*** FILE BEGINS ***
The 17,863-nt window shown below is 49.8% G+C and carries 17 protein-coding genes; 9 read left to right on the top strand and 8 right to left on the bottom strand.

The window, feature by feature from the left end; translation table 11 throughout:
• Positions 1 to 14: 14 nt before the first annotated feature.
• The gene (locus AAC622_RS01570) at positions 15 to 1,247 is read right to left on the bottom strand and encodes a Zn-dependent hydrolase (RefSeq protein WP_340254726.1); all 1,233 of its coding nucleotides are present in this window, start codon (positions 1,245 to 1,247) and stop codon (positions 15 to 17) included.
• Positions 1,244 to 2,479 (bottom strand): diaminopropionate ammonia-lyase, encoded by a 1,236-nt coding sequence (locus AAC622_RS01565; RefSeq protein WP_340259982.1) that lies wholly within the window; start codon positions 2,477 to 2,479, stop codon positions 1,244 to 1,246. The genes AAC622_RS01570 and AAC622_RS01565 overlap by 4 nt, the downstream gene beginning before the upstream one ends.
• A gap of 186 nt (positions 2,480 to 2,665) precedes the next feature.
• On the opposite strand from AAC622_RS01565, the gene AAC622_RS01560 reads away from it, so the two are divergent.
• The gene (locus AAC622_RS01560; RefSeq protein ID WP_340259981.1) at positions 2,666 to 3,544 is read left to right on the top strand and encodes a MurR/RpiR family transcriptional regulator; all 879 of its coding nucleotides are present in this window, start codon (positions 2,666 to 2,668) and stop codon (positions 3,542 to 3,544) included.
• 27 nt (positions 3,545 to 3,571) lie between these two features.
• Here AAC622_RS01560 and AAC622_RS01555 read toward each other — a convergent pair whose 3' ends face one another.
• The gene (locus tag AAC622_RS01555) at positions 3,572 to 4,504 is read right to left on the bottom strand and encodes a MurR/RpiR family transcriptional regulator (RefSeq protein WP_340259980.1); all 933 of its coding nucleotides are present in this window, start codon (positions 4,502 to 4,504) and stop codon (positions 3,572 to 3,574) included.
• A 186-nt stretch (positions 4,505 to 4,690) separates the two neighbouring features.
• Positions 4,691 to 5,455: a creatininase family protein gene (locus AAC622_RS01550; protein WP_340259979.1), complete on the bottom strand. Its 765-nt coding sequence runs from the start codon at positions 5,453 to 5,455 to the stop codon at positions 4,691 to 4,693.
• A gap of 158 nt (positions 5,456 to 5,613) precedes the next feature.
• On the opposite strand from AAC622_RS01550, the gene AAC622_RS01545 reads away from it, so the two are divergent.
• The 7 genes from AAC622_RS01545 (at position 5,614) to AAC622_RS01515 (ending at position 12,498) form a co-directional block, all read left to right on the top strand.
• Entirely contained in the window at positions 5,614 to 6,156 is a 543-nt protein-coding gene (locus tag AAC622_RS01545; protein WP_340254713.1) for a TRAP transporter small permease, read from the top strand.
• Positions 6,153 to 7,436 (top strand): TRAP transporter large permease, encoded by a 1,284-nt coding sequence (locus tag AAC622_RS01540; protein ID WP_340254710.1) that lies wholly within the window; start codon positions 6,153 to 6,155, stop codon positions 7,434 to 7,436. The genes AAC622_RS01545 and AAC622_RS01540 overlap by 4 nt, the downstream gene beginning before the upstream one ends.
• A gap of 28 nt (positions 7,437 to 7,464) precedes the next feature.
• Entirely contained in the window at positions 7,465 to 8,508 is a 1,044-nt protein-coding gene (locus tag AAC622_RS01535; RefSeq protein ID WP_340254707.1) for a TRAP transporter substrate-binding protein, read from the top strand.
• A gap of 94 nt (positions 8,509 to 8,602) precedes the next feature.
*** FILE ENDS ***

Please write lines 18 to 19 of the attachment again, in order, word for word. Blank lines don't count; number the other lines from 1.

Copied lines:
• Positions 6,153 to 7,436 (top strand): TRAP transporter large permease, encoded by a 1,284-nt coding sequence (locus tag AAC622_RS01540; protein ID WP_340254710.1) that lies wholly within the window; start codon positions 6,153 to 6,155, stop codon positions 7,434 to 7,436. The genes AAC622_RS01545 and AAC622_RS01540 overlap by 4 nt, the downstream gene beginning before the upstream one ends.
• A gap of 28 nt (positions 7,437 to 7,464) precedes the next feature.